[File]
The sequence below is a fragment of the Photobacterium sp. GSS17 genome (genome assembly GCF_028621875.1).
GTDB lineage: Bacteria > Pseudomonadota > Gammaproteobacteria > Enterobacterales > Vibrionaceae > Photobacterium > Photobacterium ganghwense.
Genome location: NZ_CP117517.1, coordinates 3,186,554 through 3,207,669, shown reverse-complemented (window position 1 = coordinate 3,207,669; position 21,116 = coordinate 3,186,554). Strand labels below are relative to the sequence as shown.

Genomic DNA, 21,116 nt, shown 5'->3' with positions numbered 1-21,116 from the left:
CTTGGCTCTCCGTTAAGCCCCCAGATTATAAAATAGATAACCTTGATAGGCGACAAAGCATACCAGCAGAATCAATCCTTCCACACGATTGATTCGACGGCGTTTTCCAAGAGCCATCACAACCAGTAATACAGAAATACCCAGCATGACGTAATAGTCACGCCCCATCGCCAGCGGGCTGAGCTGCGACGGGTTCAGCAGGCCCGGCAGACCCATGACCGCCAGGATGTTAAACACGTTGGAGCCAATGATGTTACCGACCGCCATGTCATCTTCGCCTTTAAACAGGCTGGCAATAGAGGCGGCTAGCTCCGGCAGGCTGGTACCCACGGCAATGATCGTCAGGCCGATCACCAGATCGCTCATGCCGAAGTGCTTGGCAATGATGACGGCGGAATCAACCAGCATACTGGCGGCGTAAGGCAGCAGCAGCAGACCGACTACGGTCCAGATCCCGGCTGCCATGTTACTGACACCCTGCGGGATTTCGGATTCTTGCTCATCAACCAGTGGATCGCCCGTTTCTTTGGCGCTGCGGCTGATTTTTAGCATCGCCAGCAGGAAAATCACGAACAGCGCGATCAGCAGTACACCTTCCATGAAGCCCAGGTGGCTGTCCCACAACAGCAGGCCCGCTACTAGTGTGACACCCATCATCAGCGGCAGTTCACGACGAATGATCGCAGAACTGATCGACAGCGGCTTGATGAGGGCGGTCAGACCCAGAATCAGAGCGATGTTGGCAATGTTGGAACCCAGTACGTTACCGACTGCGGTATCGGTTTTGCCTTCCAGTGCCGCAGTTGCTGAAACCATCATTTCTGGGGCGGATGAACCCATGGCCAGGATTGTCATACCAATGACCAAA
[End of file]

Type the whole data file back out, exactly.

The sequence below is a fragment of the Photobacterium sp. GSS17 genome (genome assembly GCF_028621875.1).
GTDB lineage: Bacteria > Pseudomonadota > Gammaproteobacteria > Enterobacterales > Vibrionaceae > Photobacterium > Photobacterium ganghwense.
Genome location: NZ_CP117517.1, coordinates 3,186,554 through 3,207,669, shown reverse-complemented (window position 1 = coordinate 3,207,669; position 21,116 = coordinate 3,186,554). Strand labels below are relative to the sequence as shown.

Genomic DNA, 21,116 nt, shown 5'->3' with positions numbered 1-21,116 from the left:
CTTGGCTCTCCGTTAAGCCCCCAGATTATAAAATAGATAACCTTGATAGGCGACAAAGCATACCAGCAGAATCAATCCTTCCACACGATTGATTCGACGGCGTTTTCCAAGAGCCATCACAACCAGTAATACAGAAATACCCAGCATGACGTAATAGTCACGCCCCATCGCCAGCGGGCTGAGCTGCGACGGGTTCAGCAGGCCCGGCAGACCCATGACCGCCAGGATGTTAAACACGTTGGAGCCAATGATGTTACCGACCGCCATGTCATCTTCGCCTTTAAACAGGCTGGCAATAGAGGCGGCTAGCTCCGGCAGGCTGGTACCCACGGCAATGATCGTCAGGCCGATCACCAGATCGCTCATGCCGAAGTGCTTGGCAATGATGACGGCGGAATCAACCAGCATACTGGCGGCGTAAGGCAGCAGCAGCAGACCGACTACGGTCCAGATCCCGGCTGCCATGTTACTGACACCCTGCGGGATTTCGGATTCTTGCTCATCAACCAGTGGATCGCCCGTTTCTTTGGCGCTGCGGCTGATTTTTAGCATCGCCAGCAGGAAAATCACGAACAGCGCGATCAGCAGTACACCTTCCATGAAGCCCAGGTGGCTGTCCCACAACAGCAGGCCCGCTACTAGTGTGACACCCATCATCAGCGGCAGTTCACGACGAATGATCGCAGAACTGATCGACAGCGGCTTGATGAGGGCGGTCAGACCCAGAATCAGAGCGATGTTGGCAATGTTGGAACCCAGTACGTTACCGACTGCGGTATCGGTTTTGCCTTCCAGTGCCGCAGTTGCTGAAACCATCATTTCTGGGGCGGATGAACCCATGGCCAGGATTGTCATACCAATGACCAAA